We like to think we know our competitors.
Maybe you follow their social channels and keep an eye on their blog.
That might not be enough.
When was the last time you took a deeper look? Are they launching a new feature that could tank your market share? Are they building a huge following on LinkedIn?
What about new target keywords? Are they producing content on a topic that seems unrelated to their current offering? What does that mean?
The only way to stay ahead of the competition is to make sure you're paying attention.
As the product marketing manager at Leadfeeder, my team and I keep a close eye on new features and product rollouts that could impact us. Today, I'll share our strategy to perform an in-depth competitor analysis in the B2B space.
To make the process easier, I've added a competitive analysis template you can use to streamline the process.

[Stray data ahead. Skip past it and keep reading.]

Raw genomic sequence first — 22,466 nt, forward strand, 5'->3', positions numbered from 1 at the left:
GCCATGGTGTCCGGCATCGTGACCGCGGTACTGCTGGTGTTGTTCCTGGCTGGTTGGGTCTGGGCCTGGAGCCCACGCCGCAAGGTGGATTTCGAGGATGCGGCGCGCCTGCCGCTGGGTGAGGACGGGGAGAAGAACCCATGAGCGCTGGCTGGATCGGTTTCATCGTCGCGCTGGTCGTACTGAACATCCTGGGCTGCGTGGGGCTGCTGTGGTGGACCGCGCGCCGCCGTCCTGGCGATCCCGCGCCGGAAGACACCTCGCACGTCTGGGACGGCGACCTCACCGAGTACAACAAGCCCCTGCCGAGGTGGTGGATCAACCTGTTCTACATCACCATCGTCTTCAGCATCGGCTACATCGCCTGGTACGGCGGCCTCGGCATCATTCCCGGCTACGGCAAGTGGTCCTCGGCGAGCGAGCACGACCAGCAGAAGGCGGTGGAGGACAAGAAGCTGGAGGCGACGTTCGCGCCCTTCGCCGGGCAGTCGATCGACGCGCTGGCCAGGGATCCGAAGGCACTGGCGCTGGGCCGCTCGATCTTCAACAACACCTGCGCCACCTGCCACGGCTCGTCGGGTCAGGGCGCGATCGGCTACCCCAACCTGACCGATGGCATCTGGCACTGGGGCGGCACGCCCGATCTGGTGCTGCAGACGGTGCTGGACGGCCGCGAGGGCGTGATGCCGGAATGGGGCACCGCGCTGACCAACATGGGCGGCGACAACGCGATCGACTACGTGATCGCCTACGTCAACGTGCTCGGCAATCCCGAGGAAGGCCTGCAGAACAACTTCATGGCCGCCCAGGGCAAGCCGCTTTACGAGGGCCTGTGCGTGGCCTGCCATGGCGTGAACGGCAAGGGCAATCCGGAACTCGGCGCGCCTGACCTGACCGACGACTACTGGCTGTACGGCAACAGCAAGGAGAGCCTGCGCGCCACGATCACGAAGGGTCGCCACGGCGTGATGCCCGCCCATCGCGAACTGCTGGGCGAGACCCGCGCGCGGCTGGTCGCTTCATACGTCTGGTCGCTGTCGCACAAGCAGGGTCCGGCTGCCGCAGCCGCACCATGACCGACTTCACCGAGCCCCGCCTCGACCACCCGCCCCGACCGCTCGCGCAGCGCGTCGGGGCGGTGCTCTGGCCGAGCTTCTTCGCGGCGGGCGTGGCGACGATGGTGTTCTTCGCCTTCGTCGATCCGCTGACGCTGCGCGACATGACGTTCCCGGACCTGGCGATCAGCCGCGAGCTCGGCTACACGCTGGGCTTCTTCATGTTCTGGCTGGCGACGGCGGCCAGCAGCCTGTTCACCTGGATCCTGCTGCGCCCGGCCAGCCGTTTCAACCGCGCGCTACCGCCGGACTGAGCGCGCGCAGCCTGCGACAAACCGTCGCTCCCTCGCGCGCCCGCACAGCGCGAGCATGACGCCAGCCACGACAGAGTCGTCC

A competitor analysis is an in-depth look at who your competitors are, what sales and marketing practices they use, and where they find success in your market.
This information helps identify strengths and weaknesses in your strategies and locate new growth opportunities.
For example, you might look at:
What key terms they target
What type of content they publish
Who their clients are
What products they offer
What features each product has
Their sales process
How often they post content, including on social media
What lead magnets they use
How they price their offering
As you can see, a competitive analysis covers a lot of ground. Why should you invest time in this research?
The core purpose of a competitive analysis is to understand your competition's strengths and weaknesses. This can help you locate gaps in the market — so you can fill them.
A great competitive analysis tells you more than whether your pricing is on point or if you're targeting the right keywords.
In fact, it can impact every part of your business, including marketing, sales, customer service, and product development.
Here are a few ways to leverage competitive analysis data:
SEO: Track which keywords they are targeting, where they get backlinks from, and what technical SEO strategies are paying off.